The Silva Trail Speed Elite is a multi-purpose head torch designed for use in a range of sports from hiking/running, skiing or cycling.
Description & Operation
The headtorch itself is very small and lightweight and the package comes with a range of attachments which enables the user to mount the headlamp, on a helmet or the handlebars of a bike.
The Silva Trail Speed Elite package
The headlamp itself is tiny (about 4cm long x 3cm tall x 1.75cm wide), feels light and is attached to a small bracket which is then fed through a thick elasticated head-band and has dual LEDs with one stacked on top of the other.
The head-torch comes with an external rechargeable battery pack which is the price you pay for something which is this bright. Looking at this purely from a runners perspective you have two options for carrying the external battery pack. You can either attach it to the head strap using some velcro strapping which houses the battery pack or carry this separately in a pocket.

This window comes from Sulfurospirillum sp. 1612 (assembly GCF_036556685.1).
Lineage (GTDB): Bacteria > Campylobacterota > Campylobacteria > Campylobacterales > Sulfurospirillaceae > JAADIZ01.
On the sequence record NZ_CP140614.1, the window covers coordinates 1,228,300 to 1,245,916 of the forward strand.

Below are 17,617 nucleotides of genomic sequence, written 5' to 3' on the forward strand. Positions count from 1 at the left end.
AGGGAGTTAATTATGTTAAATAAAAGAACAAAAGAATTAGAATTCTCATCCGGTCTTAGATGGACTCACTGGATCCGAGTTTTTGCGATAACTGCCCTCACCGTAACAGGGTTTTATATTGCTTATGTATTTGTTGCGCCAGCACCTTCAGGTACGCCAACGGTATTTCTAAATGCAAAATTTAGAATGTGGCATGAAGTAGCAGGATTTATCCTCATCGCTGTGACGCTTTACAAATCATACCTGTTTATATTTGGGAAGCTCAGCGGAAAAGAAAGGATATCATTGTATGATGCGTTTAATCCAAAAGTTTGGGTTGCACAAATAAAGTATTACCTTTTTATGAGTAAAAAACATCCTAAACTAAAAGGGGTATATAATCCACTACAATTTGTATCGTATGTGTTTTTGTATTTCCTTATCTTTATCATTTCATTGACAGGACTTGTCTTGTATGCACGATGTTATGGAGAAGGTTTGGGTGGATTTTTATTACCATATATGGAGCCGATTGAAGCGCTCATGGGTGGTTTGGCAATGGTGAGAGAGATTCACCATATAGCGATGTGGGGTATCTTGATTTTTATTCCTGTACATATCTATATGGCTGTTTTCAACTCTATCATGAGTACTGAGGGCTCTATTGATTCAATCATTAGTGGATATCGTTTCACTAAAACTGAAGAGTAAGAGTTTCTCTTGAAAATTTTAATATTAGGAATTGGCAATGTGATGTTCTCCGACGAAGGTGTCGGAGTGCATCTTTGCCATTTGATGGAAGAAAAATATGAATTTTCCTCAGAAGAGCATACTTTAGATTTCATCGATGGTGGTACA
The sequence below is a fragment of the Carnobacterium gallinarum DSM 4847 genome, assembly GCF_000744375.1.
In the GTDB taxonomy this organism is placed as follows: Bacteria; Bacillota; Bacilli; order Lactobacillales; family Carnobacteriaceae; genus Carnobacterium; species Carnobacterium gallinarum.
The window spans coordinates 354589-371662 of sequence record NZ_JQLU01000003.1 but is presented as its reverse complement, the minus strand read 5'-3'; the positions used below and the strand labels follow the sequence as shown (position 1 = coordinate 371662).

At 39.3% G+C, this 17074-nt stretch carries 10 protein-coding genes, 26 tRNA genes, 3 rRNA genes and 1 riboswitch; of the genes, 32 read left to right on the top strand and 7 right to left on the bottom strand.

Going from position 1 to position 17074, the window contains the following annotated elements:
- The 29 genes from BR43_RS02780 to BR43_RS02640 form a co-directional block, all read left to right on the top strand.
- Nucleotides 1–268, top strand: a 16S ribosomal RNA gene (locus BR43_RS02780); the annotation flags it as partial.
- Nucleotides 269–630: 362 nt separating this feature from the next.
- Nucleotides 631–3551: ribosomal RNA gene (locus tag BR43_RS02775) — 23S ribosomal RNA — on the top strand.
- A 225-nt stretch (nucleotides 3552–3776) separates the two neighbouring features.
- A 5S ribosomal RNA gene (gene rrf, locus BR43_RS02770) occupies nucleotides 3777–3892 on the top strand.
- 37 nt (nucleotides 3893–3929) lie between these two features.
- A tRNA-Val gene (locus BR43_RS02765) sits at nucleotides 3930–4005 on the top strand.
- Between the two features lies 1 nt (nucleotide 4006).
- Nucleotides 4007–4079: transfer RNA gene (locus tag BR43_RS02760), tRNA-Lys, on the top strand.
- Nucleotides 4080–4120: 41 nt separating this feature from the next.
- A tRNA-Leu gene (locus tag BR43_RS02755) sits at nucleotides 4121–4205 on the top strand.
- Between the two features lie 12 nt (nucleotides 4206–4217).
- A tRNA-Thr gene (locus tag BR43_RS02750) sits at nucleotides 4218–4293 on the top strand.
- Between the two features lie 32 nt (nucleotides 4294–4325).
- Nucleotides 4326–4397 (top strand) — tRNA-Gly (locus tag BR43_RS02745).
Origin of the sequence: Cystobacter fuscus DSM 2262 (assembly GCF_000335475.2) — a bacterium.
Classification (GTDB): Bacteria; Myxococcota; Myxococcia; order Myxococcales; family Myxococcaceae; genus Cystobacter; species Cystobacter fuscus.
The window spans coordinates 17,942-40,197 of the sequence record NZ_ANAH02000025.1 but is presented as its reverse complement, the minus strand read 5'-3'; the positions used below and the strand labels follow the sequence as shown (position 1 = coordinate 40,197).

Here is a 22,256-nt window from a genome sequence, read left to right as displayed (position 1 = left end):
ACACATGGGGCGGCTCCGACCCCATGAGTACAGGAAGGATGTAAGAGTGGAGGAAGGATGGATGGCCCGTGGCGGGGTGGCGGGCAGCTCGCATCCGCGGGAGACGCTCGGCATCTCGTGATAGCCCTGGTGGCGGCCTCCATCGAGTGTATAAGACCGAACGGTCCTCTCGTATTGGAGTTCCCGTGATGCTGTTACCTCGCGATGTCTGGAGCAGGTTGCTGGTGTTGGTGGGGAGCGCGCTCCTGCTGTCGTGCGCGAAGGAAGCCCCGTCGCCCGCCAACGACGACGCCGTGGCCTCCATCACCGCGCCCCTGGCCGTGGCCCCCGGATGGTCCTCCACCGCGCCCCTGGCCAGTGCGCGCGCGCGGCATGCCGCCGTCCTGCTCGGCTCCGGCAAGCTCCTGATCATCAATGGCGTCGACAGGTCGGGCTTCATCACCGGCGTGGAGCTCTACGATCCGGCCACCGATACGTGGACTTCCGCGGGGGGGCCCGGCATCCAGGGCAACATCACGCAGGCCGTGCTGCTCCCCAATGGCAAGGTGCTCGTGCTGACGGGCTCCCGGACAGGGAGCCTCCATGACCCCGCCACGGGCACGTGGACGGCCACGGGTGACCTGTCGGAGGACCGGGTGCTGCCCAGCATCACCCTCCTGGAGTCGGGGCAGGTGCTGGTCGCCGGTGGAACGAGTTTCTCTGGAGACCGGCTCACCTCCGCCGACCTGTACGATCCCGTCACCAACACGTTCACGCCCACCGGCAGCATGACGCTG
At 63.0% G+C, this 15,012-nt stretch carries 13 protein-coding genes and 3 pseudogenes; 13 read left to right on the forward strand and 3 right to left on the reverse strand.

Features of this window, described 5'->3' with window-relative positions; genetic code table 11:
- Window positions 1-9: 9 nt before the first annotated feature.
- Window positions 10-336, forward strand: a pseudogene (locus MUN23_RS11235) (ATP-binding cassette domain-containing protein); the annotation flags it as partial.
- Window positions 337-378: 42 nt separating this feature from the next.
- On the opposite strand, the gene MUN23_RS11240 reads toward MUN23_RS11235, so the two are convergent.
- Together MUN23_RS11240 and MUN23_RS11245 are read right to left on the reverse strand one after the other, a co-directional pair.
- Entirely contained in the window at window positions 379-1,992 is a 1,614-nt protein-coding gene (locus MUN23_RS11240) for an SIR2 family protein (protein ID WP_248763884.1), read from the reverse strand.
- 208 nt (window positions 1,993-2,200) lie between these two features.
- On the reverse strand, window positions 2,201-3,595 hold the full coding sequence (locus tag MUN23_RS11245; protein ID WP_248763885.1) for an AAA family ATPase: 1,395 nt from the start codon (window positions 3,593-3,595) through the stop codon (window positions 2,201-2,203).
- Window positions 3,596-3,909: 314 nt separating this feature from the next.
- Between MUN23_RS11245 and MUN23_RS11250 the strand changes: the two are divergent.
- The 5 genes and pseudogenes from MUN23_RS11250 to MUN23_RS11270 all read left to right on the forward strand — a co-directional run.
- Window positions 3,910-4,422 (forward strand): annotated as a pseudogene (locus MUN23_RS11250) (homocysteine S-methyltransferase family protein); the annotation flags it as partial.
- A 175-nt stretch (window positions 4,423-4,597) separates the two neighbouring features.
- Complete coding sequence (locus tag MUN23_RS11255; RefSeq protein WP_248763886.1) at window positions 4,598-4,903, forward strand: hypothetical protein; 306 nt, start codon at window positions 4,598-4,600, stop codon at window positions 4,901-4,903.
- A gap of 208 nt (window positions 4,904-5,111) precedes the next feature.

A cable and charger is included in the package and it takes approximately 3 hours to get a full charge. The battery pack is a sealed unit and having looked at the website, I couldn’t see any replacement battery packs for sale. This means you are reliant on a single charge which could be considered a disadvantage if you were intending to use this on an overnight run as there is no option for changing the battery pack mid-run.
External battery pack with Velcro loop
The Silva Trail Speed Elite headlamp can be swivelled from almost a 45 degree up angle to 90 degree down angle allowing the runner to position the beam where they wish which is a useful function for runners.
The unit has a single large button for operation making it easy to access the different functions when wearing gloves for example.